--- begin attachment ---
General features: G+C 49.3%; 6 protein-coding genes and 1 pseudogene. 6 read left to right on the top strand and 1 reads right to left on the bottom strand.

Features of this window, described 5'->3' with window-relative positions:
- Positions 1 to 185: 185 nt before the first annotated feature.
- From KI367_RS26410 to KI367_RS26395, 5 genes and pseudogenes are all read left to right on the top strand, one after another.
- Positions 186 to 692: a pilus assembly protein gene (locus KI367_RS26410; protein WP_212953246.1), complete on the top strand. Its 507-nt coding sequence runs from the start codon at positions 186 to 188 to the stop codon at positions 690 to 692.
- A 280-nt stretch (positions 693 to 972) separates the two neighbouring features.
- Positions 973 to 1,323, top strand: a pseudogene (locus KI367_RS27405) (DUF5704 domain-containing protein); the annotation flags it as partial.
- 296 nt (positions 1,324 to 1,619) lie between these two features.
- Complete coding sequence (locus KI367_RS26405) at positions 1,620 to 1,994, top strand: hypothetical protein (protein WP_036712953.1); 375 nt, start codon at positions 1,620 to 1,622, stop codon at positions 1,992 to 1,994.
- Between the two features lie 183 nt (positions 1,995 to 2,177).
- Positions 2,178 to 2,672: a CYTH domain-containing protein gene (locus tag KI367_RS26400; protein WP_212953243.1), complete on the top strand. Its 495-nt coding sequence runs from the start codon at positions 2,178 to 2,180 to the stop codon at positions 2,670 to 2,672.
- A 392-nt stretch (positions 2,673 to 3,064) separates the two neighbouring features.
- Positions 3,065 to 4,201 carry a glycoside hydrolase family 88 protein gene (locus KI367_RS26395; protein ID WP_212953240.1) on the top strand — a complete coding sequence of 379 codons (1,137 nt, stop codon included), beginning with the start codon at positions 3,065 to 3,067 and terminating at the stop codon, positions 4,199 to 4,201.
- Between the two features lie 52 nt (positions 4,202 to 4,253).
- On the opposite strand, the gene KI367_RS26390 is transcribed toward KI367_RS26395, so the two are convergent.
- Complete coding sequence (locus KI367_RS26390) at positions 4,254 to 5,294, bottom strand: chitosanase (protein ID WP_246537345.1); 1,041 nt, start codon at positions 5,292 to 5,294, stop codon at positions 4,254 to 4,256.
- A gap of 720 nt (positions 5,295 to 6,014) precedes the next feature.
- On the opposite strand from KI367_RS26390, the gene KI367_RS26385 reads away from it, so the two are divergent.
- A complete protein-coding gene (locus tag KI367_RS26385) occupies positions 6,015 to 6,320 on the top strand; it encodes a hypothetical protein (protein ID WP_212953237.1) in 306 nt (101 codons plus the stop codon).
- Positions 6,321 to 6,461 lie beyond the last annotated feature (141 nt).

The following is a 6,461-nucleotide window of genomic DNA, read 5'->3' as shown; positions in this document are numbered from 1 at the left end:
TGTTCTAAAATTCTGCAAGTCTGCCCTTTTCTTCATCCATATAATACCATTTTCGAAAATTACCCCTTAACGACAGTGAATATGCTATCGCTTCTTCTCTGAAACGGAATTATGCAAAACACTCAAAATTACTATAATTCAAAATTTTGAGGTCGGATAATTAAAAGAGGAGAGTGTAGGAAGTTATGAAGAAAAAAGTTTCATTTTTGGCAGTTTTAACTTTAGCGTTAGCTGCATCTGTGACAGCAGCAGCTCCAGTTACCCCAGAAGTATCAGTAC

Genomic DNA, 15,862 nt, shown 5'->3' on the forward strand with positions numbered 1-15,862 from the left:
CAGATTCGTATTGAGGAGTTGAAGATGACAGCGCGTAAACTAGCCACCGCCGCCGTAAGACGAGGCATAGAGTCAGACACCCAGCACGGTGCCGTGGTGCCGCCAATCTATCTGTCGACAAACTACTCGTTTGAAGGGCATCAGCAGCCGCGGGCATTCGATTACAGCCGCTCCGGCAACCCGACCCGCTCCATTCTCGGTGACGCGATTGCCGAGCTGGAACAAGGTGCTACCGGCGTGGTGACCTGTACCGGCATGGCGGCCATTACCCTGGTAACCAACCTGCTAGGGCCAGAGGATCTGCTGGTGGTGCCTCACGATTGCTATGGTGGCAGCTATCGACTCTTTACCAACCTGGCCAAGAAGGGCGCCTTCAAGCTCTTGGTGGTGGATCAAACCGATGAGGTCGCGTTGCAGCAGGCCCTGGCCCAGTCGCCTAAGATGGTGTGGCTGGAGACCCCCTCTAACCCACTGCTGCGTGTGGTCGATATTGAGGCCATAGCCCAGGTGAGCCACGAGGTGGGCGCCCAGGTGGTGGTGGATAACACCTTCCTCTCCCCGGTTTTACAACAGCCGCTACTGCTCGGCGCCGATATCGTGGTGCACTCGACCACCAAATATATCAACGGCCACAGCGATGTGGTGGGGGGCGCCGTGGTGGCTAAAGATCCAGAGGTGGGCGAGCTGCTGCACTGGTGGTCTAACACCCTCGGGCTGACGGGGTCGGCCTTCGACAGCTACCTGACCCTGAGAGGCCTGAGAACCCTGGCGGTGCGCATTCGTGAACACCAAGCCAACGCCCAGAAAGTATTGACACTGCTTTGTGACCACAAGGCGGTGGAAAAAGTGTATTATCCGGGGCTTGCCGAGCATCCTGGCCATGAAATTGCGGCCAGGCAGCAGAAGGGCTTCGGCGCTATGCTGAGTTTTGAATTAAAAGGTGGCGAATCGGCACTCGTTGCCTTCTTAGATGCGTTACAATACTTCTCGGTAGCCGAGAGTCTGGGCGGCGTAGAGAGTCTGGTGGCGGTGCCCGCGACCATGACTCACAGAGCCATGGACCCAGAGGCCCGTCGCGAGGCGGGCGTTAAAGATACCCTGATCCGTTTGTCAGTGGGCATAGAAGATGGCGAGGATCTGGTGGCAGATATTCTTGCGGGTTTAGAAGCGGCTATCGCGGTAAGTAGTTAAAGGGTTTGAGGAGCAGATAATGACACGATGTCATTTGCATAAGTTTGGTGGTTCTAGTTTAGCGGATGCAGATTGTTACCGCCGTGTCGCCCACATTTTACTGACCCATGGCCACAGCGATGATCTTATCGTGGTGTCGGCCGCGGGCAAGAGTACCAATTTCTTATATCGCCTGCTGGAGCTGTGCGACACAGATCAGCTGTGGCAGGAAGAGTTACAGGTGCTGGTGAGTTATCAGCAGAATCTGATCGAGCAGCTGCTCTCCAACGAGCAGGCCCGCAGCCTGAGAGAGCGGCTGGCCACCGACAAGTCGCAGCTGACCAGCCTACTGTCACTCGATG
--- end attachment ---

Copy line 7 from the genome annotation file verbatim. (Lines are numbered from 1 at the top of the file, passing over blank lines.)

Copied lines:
- Positions 973 to 1,323, top strand: a pseudogene (locus KI367_RS27405) (DUF5704 domain-containing protein); the annotation flags it as partial.